Gareth Evans

Gareth Evans was a Cabinet Minister from 1983-1996, in the posts of Attorney General, Minister for Resources and Energy, Minister for Transport and Communications and—from 1988 to 1996—Foreign Minister. During his 21 years in Australian politics he was Leader of the Government in the Senate (1993-96) and Deputy Leader of the Opposition in the House of Representatives (1996-98). From 2000 to 2009 he was President and CEO of the renowned International Crisis Group, the independent global conflict prevention and resolution organization.

Professor Evans’ efforts have been recognized by numerous honors, including a Companion of the Order of Australia in 2012, and in the same year he was elected an honorary Fellow of the Academy of Social Sciences of Australia (FASSA).

Professor Evans has written or edited eleven books - including Inside the Hawke-Keating Government: A Cabinet Diary (2014), Nuclear Weapons: The State of Play (co-editor, 2013) and The Responsibility to Protect: Ending Mass Atrocity Crimes Once and for All (2008). He has published many newspaper articles and over 100 journal articles and chapters on foreign relations, human rights and legal and constitutional reform.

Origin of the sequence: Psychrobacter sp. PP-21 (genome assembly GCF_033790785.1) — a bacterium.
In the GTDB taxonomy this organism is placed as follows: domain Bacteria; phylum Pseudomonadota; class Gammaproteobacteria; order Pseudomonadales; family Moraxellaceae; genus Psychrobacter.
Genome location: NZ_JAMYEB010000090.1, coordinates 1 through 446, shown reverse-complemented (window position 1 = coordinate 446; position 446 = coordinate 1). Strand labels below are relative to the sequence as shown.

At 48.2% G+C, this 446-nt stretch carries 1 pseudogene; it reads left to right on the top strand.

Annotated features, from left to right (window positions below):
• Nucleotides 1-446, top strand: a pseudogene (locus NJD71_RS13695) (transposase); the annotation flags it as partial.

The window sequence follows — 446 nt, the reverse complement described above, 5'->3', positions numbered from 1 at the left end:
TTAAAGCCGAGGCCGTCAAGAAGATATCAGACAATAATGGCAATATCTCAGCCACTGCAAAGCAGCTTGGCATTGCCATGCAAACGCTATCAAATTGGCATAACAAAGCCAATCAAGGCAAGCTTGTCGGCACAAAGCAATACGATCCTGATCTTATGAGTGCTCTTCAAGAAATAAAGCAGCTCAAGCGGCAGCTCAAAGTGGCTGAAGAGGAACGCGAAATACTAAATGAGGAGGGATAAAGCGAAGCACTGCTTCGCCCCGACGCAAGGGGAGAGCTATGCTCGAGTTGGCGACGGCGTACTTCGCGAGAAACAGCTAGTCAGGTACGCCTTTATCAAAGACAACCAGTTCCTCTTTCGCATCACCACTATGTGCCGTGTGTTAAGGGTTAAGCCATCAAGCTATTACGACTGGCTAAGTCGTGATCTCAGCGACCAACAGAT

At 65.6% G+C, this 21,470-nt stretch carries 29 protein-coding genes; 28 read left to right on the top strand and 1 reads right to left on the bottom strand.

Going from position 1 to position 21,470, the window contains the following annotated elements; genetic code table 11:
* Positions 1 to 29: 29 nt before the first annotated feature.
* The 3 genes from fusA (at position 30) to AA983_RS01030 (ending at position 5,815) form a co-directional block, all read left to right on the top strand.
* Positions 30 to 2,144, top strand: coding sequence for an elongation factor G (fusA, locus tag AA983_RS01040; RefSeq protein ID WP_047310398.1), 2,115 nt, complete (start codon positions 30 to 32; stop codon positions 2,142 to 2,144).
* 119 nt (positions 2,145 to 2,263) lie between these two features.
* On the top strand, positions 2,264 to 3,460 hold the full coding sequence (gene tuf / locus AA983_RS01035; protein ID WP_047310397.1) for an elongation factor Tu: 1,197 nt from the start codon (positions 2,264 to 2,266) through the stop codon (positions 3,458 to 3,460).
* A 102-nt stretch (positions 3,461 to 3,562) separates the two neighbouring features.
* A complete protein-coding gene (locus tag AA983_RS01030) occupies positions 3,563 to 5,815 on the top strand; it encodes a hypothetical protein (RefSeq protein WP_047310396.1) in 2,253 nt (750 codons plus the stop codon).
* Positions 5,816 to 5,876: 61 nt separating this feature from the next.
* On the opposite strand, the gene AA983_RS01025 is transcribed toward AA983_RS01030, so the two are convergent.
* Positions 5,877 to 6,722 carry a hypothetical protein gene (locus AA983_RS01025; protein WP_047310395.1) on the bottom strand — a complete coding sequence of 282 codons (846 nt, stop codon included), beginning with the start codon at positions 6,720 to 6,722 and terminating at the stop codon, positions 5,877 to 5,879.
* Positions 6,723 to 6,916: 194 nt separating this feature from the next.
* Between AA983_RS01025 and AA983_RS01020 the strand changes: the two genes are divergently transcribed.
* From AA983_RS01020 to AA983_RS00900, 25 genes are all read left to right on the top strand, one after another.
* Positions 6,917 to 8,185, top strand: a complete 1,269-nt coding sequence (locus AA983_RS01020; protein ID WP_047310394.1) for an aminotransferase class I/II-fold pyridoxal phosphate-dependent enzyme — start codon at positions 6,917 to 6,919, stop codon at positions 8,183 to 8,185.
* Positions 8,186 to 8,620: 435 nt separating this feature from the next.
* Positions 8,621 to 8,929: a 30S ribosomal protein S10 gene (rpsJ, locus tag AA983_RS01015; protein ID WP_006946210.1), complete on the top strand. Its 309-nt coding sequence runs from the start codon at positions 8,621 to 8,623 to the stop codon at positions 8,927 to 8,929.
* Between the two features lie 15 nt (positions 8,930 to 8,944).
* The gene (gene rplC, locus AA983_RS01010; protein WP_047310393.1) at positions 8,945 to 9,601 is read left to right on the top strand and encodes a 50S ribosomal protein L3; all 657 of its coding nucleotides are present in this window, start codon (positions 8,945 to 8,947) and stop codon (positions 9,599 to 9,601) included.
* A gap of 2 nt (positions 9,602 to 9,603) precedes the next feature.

He has honorary doctorates from Melbourne, Sydney, Carleton and Queen’s Universities; and has lectured at many universities around the world, including Oxford, Cambridge, Princeton, Yale, Stanford and the Central European University.

In 2010 he was awarded the Franklin and Eleanor Roosevelt Institute Four Freedoms Award for Freedom from Fear for his pioneering work on the Responsibility to Protect concept and his contributions to conflict prevention and resolution, arms control and disarmament.

He is currently Chancellor of the Australian National University and co-chairs the International Advisory Board of the New York based Global Centre for the Responsibility to Protect, and is Convenor of the Asia Pacific Leadership Network for Nuclear Non-Proliferation and Disarmament.

English
The subtitle for the person: 
President Emeritus of the International Crisis Group; Former Australian Foreign Minister
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50
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